A History of Health: KHE Grad Student Paper Wins Award for Analysis of Women’s Fitness Movement

Photo of Ben Pollack
Ben Pollack

In the 1950s and 60s, Charles Atlas and Jack LaLanne were household names. They represented the ideals of fitness to millions and increased awareness of the benefits of a healthy diet and vigorous exercise. There is another name, not as well known, but arguably as influential: Debbie Drake.

Ben Pollack, a graduate student in the Department of Kinesiology and Health Education, recently wrote a paper on Drake and has received the Best Paper Award from the North American Society for Sport History (NASSH).

The paper, Hot’ Body for a ‘Cool’ Medium: Debbie Drake, TV and the Beginning of the Late Twentieth Century Women’s Fitness Movement, examines Drake’s career—from small-town Texas girl to the host of The Debbie Drake Show, a nationally syndicated televised exercise program.

Drake was one of LaLanne’s most prominent marketplace competitors in the early 1960s. Like LaLanne, she’d abandoned poor habits in favor of a strict diet and exercise routine. She made her television debut in 1961 after working for American Health Studios, an early health club chain, in Dallas in the 1950s.

“Drake’s success was a product of desirable aesthetics, powerful marketing based on sex appeal, and the historic moment in which her show aired. Her vision of fitness had little grounding in scientific or medical research. The diets and exercises she prescribed were likely ineffective or even unhealthy,” Pollack says.

Drake hosted her show wearing not much more than a tight leotard at a time when most Americans weren’t used to such public displays. The costume caught on as women and men were attracted to Drake’s aesthetic. 

Associating aesthetics and sexuality with fitness, though, indirectly encouraged women to diet and exercise not for the sake of health, but to resemble Drake’s narrowly defined beauty ideal. Today, some women struggle to attain that ideal because fit bodies in the media are usually surgically or digitally enhanced.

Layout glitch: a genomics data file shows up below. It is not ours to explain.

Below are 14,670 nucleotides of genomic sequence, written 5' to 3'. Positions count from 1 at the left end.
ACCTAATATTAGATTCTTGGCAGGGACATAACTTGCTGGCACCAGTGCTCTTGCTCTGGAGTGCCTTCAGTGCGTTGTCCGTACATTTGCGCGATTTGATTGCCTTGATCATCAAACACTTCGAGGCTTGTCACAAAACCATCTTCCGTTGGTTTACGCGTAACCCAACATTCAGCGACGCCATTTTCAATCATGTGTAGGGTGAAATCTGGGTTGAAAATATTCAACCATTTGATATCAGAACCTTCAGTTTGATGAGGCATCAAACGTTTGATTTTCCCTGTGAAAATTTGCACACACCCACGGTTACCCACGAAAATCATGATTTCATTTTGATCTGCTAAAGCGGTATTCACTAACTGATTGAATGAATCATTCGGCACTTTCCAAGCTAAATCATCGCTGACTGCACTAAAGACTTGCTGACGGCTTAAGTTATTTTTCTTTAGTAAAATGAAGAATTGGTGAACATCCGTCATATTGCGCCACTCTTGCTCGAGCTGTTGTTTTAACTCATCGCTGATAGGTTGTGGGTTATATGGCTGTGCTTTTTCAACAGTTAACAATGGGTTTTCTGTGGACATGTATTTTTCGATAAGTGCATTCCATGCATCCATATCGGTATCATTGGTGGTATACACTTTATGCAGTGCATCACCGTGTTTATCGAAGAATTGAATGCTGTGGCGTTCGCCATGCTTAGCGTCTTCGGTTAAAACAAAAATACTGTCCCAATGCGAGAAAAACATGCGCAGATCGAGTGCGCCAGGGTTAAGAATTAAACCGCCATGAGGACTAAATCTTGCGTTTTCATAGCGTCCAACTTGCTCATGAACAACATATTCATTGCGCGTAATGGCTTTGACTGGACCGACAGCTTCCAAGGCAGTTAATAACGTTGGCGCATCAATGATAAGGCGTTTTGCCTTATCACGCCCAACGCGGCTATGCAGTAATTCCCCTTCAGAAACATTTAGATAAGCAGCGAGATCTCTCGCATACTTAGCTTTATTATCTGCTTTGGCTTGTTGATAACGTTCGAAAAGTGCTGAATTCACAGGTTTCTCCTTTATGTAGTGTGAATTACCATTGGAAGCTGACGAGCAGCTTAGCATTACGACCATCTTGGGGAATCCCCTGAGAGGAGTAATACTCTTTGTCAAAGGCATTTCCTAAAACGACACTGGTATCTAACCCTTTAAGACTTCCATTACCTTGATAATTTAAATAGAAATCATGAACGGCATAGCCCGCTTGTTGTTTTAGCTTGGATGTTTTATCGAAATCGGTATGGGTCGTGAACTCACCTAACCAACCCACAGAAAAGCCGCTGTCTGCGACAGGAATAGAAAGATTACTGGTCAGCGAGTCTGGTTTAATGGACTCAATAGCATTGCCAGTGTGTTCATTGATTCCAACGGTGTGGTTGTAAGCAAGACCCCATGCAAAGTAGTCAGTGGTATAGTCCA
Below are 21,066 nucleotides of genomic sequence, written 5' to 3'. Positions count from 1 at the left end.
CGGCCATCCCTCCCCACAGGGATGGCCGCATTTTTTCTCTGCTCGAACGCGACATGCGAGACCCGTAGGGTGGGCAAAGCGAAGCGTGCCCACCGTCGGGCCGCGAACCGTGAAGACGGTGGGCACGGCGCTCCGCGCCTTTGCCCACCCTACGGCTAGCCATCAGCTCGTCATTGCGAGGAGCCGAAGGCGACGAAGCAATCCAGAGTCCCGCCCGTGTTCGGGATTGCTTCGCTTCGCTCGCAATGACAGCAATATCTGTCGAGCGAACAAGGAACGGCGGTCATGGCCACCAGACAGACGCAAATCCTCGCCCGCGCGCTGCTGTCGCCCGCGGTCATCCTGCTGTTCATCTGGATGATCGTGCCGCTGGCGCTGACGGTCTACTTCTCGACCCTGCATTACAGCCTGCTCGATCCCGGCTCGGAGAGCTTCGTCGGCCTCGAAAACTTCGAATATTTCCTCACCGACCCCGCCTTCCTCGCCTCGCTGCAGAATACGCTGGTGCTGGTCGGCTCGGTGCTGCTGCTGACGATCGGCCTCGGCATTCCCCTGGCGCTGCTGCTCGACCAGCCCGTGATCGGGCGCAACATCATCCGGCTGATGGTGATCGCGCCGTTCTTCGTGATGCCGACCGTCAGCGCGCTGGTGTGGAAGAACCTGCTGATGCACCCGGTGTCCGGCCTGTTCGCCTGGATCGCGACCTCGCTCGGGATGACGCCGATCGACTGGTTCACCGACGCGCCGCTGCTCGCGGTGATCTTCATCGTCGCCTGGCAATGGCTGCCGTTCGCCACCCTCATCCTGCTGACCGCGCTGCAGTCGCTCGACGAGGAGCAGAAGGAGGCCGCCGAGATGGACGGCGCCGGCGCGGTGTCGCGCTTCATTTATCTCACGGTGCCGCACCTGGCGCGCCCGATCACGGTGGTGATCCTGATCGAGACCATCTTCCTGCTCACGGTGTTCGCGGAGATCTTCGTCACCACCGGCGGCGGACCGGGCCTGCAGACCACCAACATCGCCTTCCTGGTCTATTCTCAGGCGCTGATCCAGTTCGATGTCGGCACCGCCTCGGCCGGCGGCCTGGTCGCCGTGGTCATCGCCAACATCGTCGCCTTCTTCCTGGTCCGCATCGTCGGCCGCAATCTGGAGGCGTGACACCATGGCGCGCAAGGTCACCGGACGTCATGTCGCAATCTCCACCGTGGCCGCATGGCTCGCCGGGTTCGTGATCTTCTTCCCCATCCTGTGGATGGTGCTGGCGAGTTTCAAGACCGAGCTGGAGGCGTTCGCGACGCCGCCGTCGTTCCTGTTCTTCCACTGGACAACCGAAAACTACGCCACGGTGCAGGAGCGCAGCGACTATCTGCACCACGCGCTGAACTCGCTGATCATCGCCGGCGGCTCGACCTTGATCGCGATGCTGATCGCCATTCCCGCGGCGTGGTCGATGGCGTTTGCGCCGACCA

“Understanding how Debbie Drake rose to—and fell from—fame in the 1960s sheds light on modern problems like female participation in school physical education programs, changing generational attitudes toward exercise, and the future of the fitness industry in the digital age,” Pollack says.

Unrealistic aspirational figures like modern fitness models contribute to the tendency of some women to underestimate their abilities and, in some cases, avoid exercise altogether.

Pollack’s current research is focused on the history of physical culture in the twentieth century, and more specifically on how many entrepreneurial ventures have exacerbated problematic trends in the modern fitness industry.

“Many of these men and women resorted to arguably insidious marketing tactics to build their successful businesses,” Pollack says. “Those strategies have contributed to issues like inequality in participation and attitudes toward physical fitness and education across genders; the deceptive advertising that pushes untrue information about training methods, nutritional supplements, and even aesthetic surgeries; and the unrealistic portrayal of ideal or healthy bodies.”

Pollack’s graduate dissertation, tentatively titled, Becoming Jack LaLanne: Beginning the American Fitness Television Industry, 1914-1963, examines the early life of Jack LaLanne, when the fitness mogul transitioned from an inactive lifestyle and a diet heavy in sugar and fats to becoming an exemplar of good health and vibrant energy—and turned it into an American movement.
“I’m also studying the origins and expansion of LaLanne’s many fitness-related entrepreneurial ventures, including founding one of America’s first modern health clubs and the world’s first nationally syndicated exercise show on television, Pollack says. The Jack LaLanne Show ran for a record-setting 34 years, and, in the process, LaLanne helped make fitness a part of mainstream American culture.

Pollack will present his paper on Drake to a special session at the NASSH convention in Fullerton, California, in May, and it will be published later this year in the Journal of Sport History, the most prestigious journal in the field.